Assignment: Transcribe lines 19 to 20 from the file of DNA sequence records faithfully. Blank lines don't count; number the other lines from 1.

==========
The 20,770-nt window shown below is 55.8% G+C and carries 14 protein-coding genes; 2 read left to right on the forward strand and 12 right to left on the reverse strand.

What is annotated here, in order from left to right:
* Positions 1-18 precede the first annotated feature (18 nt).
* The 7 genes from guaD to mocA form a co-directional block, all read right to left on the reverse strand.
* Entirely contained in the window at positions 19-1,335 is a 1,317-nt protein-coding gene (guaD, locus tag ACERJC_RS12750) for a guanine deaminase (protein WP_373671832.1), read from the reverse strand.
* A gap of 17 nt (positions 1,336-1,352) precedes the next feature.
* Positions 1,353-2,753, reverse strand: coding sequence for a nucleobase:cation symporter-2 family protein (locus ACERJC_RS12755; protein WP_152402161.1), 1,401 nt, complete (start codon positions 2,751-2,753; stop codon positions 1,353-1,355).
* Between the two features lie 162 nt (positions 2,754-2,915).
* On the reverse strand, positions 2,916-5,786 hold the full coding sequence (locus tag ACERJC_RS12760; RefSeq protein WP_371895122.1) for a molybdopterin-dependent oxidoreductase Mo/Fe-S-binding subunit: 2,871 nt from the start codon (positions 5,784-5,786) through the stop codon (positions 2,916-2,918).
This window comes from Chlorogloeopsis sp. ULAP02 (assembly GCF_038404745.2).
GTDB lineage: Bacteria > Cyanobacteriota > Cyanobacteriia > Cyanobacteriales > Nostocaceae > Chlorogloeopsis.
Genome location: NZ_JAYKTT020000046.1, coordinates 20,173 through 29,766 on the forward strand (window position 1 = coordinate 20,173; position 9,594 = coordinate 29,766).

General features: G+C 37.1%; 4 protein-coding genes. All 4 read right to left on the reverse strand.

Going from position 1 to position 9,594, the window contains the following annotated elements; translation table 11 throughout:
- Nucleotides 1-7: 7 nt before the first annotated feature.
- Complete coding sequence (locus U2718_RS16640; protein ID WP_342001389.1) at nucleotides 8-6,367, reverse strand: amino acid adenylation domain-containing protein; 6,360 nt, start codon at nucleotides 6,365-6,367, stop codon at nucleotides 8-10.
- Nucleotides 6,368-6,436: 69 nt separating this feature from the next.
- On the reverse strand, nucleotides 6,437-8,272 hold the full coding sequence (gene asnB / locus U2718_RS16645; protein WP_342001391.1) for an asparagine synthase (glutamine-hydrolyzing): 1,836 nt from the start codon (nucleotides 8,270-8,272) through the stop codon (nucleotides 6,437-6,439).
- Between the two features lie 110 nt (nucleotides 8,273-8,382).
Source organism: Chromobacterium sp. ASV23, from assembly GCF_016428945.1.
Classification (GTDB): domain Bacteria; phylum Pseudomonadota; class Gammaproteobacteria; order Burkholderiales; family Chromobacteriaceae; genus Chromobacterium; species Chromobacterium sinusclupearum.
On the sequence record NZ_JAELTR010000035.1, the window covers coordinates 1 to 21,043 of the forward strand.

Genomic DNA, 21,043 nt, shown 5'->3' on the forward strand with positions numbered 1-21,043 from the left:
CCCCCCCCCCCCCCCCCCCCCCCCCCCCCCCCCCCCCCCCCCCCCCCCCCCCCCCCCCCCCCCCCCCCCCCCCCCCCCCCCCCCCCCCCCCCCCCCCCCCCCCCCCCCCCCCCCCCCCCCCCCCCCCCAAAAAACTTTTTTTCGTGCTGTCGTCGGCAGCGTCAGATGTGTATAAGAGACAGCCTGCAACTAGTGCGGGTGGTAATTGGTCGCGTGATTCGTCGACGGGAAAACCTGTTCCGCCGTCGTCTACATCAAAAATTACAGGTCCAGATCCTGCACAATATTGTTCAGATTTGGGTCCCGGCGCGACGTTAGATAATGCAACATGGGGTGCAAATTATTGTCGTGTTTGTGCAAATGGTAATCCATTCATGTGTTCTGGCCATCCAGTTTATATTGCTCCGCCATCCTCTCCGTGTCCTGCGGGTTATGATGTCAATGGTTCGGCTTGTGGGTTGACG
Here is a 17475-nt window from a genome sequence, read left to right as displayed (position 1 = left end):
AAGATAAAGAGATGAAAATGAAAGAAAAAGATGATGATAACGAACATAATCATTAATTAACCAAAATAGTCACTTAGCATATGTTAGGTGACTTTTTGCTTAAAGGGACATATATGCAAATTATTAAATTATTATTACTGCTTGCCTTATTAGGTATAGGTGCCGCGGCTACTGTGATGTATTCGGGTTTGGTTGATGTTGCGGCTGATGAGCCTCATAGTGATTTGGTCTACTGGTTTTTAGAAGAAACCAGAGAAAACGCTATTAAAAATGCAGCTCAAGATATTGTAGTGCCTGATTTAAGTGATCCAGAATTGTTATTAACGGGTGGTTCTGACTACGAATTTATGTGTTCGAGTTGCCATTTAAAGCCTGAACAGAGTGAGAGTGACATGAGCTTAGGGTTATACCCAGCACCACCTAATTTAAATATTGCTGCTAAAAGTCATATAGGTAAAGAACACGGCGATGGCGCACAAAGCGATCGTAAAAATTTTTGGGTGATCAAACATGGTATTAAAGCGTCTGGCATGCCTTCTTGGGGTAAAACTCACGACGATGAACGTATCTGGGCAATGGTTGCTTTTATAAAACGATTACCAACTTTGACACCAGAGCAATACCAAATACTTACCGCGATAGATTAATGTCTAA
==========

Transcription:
- Between the two features lie 110 nt (nucleotides 8,273-8,382).
Source organism: Chromobacterium sp. ASV23, from assembly GCF_016428945.1.